Enthralled by the Beauty of God

Why Jonathan Edwards Still Preaches

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Professor Emeritus, University of Notre Dame

What about the theological insights of Jonathan Edwards (1703–1758) makes them so exhilarating for many who discover them today?

As a Reformed Christian who has long benefited from Edwards’s insights, I have been fascinated by that question. Sixty years ago, when I was a student, Edwards was respected in Reformed circles, but not often celebrated. Within thirty years, however, he had been rediscovered and had become widely revered as the one American theologian who might be mentioned in the same breath with Augustine and Calvin. So, in my studies of Edwards, I have kept asking which of his insights are most valuable for shaping Christian sensibilities today.

How does Edwards speak to us now in the twenty-first century?

Two Worlds Collide

As a historian of American religion and culture, I have been especially interested in how Edwards’s own cultural context helps us understand his continuing relevance. Especially important for that understanding is that Edwards lived at a dramatic turning point in Western culture.

As a precocious teenager, Jonathan struggled passionately with how to reconcile two very attractive worlds. The son of a strict and impressive New England Reformed pastor, he was heir to what had become one of the most formidable intellectual-spiritual traditions of the time. Yet he also was fascinated by the exciting new outlooks arising from the scientific revolution shaped by Isaac Newton, the philosophical insights of John Locke, and what we know as the Enlightenment. We might think of his close New England contemporary Benjamin Franklin, who also was confronted with these two worlds and embraced the Enlightenment.

Edwards recounted that, as a teenager wrestling with these two outlooks, he was full of objections to the “sovereignty of God,” which he thought was a “horrible” doctrine. But then, in a way he could not quite explain, he came to embrace that teaching as “a delightful conviction.” He then goes on to speak of his experiences of an “inward, sweet delight in God and divine things” (Works of Jonathan Edwards, 16:792).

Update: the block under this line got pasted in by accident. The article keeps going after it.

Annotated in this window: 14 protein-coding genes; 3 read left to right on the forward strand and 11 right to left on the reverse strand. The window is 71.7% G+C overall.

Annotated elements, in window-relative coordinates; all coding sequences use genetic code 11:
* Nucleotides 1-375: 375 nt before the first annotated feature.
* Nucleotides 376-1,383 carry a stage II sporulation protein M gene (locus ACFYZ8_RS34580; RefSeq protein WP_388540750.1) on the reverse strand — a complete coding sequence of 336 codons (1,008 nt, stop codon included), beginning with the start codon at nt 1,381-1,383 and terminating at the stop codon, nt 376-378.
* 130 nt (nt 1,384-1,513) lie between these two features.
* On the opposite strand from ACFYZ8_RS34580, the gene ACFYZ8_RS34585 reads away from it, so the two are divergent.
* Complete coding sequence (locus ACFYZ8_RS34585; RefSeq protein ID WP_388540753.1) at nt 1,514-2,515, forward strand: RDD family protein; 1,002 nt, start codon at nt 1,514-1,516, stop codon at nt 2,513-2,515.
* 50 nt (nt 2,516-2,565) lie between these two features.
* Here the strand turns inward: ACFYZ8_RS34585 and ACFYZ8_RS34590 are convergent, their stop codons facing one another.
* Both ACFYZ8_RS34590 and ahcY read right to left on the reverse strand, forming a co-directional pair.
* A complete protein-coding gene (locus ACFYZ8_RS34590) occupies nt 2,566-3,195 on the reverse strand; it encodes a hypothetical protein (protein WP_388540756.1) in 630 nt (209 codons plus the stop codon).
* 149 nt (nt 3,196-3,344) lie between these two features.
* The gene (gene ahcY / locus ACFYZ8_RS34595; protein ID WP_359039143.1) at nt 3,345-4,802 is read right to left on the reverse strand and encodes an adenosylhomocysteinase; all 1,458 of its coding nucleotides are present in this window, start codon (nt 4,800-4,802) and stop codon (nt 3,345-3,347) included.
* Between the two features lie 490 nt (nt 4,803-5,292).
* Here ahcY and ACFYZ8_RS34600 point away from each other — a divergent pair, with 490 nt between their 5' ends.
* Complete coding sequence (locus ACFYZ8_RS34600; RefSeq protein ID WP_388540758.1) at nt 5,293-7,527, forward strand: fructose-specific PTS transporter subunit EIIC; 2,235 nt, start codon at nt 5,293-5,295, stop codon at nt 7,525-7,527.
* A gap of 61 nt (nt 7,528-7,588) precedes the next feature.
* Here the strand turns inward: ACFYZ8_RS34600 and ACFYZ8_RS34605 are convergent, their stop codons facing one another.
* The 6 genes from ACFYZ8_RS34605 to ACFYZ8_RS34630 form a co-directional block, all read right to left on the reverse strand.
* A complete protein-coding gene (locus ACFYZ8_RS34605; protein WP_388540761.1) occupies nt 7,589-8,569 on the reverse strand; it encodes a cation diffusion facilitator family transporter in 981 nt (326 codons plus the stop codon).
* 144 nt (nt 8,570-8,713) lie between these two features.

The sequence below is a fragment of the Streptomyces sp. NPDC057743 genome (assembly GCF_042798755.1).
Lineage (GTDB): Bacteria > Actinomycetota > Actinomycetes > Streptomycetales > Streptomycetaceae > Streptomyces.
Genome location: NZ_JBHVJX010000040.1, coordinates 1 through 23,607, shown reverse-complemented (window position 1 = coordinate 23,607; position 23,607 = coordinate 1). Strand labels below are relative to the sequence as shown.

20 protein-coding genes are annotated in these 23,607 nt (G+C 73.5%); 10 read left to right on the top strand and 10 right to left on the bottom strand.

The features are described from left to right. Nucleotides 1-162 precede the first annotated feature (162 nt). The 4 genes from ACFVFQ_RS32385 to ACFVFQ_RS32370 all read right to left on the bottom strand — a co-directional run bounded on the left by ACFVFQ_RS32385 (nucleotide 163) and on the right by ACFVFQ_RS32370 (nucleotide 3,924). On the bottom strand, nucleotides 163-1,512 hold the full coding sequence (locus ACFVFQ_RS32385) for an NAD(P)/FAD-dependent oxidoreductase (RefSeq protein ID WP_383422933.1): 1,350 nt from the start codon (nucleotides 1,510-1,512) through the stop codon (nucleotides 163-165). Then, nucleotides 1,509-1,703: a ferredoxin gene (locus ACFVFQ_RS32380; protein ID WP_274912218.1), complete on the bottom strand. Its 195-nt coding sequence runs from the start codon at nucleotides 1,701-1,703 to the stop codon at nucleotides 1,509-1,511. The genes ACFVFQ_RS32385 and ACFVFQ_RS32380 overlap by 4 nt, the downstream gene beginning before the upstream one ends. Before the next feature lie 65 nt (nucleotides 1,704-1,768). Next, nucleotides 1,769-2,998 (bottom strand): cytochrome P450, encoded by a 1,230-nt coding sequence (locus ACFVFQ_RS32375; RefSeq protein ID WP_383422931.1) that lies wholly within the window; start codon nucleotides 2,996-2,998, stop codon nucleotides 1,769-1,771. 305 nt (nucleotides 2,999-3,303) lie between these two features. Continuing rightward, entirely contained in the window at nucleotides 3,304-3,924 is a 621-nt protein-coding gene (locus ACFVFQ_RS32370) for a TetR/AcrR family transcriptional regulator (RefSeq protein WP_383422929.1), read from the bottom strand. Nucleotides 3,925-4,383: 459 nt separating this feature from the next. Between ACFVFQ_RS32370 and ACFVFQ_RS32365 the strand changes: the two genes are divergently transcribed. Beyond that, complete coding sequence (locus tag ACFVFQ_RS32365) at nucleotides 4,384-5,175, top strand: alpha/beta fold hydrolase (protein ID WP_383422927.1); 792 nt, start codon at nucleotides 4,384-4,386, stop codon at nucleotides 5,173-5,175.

In brief, I think the best explanation for this paradigm shift is that Edwards’s early view of God’s sovereignty was too small. He came to see that if God’s sovereignty is understood properly, it extends to the very essence of all reality. And not only that, but it means that the universe is essentially personal. God’s sovereignty, in biblical terms, is an expression of the language of God. “The heavens declare the glory of God” (Psalm 19:1).

God’s language is not identical with God, but it is nonetheless an intimately personal expression. And that language is the language of love. God created the universe and sustains it every microsecond ultimately in order to communicate love to creatures capable of love. And the supreme expression of that love is the sacrificial love of Christ for the undeserving.

Our Impersonal Age

Edwards’s view of the universe as essentially personal offers a view of reality opposite from the direction his enlightened contemporaries — and eventually the whole modern world — were moving.

For Isaac Newton, the physical universe could be understood as interacting impersonal mechanisms. One could add the God of Christianity to this outlook (as Newton himself did), or a vague Providence (as Franklin did), but practically speaking, most things could be understood as the operations of impersonal forces.

During the next generations, the enlightened Deists distanced God further from everyday life. Deists still thought it necessary to posit a Creator of the marvelous mechanisms, but for them, God, like a master watchmaker, had essentially retired, allowing the wonderful machinery to operate on its own.

By the later nineteenth century, with the advent of Darwinism, it became plausible for progressive thinkers to remove God altogether and to view all reality as the product of mindless, chance forces out of which intelligent beings happened to appear.